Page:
Before you say no

When people come to you with suggestions or requests, taking the time to understand where they are coming from before you say no helps build rapport by letting them know their opinion and needs matter. This process does not require you to say yes, it just allows you to keep the dialogue open long enough to discover the underlying need or motivation behind the request.

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Why this matters

We all have a desire to feel like our needs and opinions matter. We won’t always agree with other people’s point of view, and sometimes we do need to say no to requests.  But when we take the time to listen and understand their motivation, it helps to build understanding, maintains mutual respect, and keeps the lines of communication open.

Try our short eLearning module which includes key concepts related to this topic. You can share this with others or use it as part of a more in-depth learning program.

Explore and reflect

Take time to explore what the person is asking and why—even if your first instinct is to say no. You can:

Keep an open mind. Don’t jump immediately to yes or no. Each of us has a different way of thinking, working or approaching a task or problem. Keep an open mind to explore where they are coming from, which shows respect and allows you to better address the underlying need, even when you can’t give them what they asked for.

Ask questions to understand underlying needs. Ask them what their thinking is behind the suggestion or request and how this will help them. Especially if you can’t agree or have to say no, this can help to identify the underlying need they are trying to meet (security, belonging, acceptance, recognition, autonomy) so that you can problem-solve together.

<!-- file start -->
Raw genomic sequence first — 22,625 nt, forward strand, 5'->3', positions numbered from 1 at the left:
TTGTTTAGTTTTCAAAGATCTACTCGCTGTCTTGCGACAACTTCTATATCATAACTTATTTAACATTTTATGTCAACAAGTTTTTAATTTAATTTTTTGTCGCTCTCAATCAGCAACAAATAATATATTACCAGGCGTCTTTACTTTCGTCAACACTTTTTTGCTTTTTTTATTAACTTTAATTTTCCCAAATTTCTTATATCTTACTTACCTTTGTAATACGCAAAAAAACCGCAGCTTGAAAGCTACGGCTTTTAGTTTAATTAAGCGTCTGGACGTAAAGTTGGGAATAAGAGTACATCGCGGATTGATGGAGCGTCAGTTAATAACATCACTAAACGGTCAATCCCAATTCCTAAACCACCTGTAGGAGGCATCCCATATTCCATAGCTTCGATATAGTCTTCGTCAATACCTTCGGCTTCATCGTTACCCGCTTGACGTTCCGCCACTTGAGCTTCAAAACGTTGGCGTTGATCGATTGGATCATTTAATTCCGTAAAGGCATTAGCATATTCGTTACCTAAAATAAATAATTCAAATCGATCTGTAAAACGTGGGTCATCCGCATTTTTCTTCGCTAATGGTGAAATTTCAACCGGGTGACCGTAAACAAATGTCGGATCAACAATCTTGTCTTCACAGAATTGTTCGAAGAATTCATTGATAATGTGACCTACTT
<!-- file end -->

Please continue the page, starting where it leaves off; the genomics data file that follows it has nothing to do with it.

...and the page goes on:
Explore alternatives. You may not be able to take up the suggestion or meet their request, but there may be other ways the problem can be solved. Ask if there are other ways to meet their need.

Take time to reflect. Once you understand where they’re coming from, don’t feel rushed to make a decision if it is not a crisis. Taking time to consider what they’ve put forward shows you take them seriously and respect their point of view or needs.

Assess impacts and benefits. Think critically about how your decision might impact all concerned, both positively and negatively. List any benefits that would arise. Doing this will help you avoid unintended consequences. 

Follow up. Don’t leave people hanging on an answer to their suggestion or request. Tell them when you will get back to them, then follow through.

Take action

Explore how you can Listen to understand and Distinguish between acknowledgment and agreement to sharpen your communication and relationship-building skills.

10-minute e-learning

Use this PDF as a reminder of the before you say no concepts. 

An accessible version is also available.

For more eLearning topics, see Microlearning modules

Contributors include.articlesAlex Kollo Coaching and ToolsDavid K. MacDonaldMary Ann BayntonWorkplace Strategies team 2007-2021

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